Sing it George!

Benson, George 22/3/1943 Pittsburg, Pennsylvania

Michael: This fragment is a fifth level mature artisan – second life thereat.  George is in the power mode with a goal of growth.  An idealist, he is in the moving part of intellectual centre.

Body type is Venus/Mars.

George’s primary chief feature is subdued arrogance and the secondary impatience.

The fragment George is fifth-cast in third cadence; he is a member of greater cadence four.  George’s entity is five, cadre one, greater cadre 7, pod 414 – this is a cadre mate of Arvin’s and Merlin’s.

George’s essence twin is also an artisan and he has a sage task companion.

George’s primary needs are: expression, communion and power.

There are 10 past-life associations with Arvin and 14 with Merlin.

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Music is a language and Jazz is the language of a people; it speaks to no one else like it does us.  No other music readily restores one’s humanity and sense of self like Jazz does.  Interestingly, when a student at ballet school, I lived the most famous quote uttered by Diana, Princess of Wales in that Panorama interview that she gave to Martin Bashir: “There is no better way to dismantle a personality than to isolate it.” 

That is why during my two hellish years in Winnipeg, the music of Jazz is what saved me.  Interestingly enough, three musicians I looked to during that time more than any others; years later, I would discover that they are all cadre mates: Natalie Cole, John Coltrane and George Benson.  

With the passing of cadre mates Natalie Cole and Roy Hargrove, it is high time to celebrate and pay homage to George Benson while he remains focussed here and now.  

Keep on flying right whether in the most blissful of dreams or the waking state’s unforgiving grittiness… then again, it is also maddeningly beautiful!  

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©2013-2020 Arvin da Brgha.  All Rights Reserved.  

Roy Hargrove 16/10/1969/\/\2/11/2018

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Hargrove, Roy 16/10/1969<O>2/11/2018

Michael: This fragment was a fifth-level mature scholar – 2nd life thereat.  Roy was in the perseveration mode with a goal of growth.  Roy was a realist who was in the intellectual part of moving centre.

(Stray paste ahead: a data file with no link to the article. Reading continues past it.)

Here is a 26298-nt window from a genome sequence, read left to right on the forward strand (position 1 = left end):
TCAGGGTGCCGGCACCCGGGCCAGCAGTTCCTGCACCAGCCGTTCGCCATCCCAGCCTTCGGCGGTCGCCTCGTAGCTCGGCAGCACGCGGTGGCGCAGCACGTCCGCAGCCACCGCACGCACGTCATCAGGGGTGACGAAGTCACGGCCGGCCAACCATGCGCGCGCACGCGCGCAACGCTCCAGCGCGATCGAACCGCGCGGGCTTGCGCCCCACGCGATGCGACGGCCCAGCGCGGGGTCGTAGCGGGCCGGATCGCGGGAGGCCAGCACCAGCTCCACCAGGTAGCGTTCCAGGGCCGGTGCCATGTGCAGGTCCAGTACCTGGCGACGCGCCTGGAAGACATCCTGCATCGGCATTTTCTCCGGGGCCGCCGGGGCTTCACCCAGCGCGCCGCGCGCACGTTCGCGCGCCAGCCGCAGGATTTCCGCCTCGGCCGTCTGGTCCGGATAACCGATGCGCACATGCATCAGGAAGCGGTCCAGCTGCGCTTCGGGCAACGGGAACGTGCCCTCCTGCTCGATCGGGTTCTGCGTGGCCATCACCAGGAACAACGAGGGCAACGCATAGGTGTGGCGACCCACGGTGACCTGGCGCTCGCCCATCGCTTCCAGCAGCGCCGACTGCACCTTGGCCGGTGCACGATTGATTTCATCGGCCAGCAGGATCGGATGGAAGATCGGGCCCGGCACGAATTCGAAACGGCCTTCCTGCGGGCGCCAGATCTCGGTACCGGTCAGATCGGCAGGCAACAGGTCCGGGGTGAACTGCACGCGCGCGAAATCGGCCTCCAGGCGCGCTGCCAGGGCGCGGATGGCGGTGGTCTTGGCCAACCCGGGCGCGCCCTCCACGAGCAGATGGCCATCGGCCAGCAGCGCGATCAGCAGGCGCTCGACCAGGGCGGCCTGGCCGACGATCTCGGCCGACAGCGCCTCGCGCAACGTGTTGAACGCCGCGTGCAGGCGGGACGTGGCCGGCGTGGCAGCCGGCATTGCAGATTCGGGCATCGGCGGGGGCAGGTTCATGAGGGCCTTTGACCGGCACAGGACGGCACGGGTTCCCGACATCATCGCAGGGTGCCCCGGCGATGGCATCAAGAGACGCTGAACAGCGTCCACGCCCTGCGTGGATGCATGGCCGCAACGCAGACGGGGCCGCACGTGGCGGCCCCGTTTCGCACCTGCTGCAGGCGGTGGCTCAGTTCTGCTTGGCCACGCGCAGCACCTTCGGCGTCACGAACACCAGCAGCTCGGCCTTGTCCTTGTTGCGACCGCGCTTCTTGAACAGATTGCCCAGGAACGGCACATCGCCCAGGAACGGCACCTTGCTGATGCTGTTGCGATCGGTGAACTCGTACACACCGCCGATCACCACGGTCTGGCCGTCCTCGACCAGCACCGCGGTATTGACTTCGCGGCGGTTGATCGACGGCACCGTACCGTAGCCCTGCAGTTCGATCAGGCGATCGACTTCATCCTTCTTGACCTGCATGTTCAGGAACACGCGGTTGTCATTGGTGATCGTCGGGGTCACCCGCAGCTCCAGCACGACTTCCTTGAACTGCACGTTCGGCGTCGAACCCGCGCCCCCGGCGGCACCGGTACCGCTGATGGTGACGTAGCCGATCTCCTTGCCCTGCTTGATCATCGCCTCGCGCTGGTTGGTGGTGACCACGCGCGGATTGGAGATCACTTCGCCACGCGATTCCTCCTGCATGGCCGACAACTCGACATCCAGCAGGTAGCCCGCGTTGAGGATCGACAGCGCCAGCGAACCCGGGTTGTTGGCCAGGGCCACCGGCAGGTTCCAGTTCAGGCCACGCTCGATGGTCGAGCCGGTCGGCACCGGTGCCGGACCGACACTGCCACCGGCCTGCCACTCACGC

Roy’s primary chief feature was arrogance and his secondary was impatience.

Roy’s body type was Mercury/Lunar.

The fragment Roy is second-cast in the fifth cadence; the fragment is in the first greater cadence.  Roy is a member of entity six, cadre one, greater cadre 7, pod 414 – here we have another entity mate of both Arvin’s and Merlin’s.

Roy’s essence twin is a scholar and the task companion is a sage.

Roy’s three primary needs were: expression, adventure and security.

There are 9 past-life associations between Roy and Arvin and 14 between him and Merlin.

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I have always exquisitely found centre for listening to this recording.  Time seems to drift away and ideas flow with greater ease… indeed, how sweet it is to be richly inspired by an entity mate.  

“I’m in service.  I am here to touch people and make them feel better through music.” – Roy Hargrove.  

Well if that is not validation of being a member of an entity six of a cadre one, I don’t know what it.  

I always good for long days after a concert of his.  A beautiful human being.  

Sweet and blissful dreams be yours dear ennobled entity mate.  

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©2013-2020 Arvin da Brgha.  All Rights Reserved.  

An Awakened Dream Like No Other!

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On the final full day of this trip to London, it was also the 29th anniversary of Merlin’s passing.  I had planned on visiting Spencer House, the Monday evening prior; however, the event which was a ticketed lecture had been cancelled –  this was my only chance at getting to Spencer House.  

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Climbing from the Underground at Green Park, the park was relatively empty and there was a crisp bite to the early morning air as I walked along the periphery of the park’s western edge.  I opted to take that route and be close to the park’s trees than use the suggested route – St. James Street and St. James Place.  The only persons in the park were intermittent joggers, looking fit; strange in November it was to see persons running in shorts.  

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Walking along, I passed a narrow break in the shrubbery; the narrow path that ran beneath on the houses stated that it was a private road and to keep out.  A few more steps revealed the signage; yes, indeed, this was the place that I was looking for.  Turning back, I made for the private narrow pathway and awaited as a tanned, moneyed man approached with a wonderful, happy dog before him.  The fat little thing tried its best to act on his vibes and grumbled; staying my ground, I waited for him to get closer, said hello and asked if this was the way to Spencer House.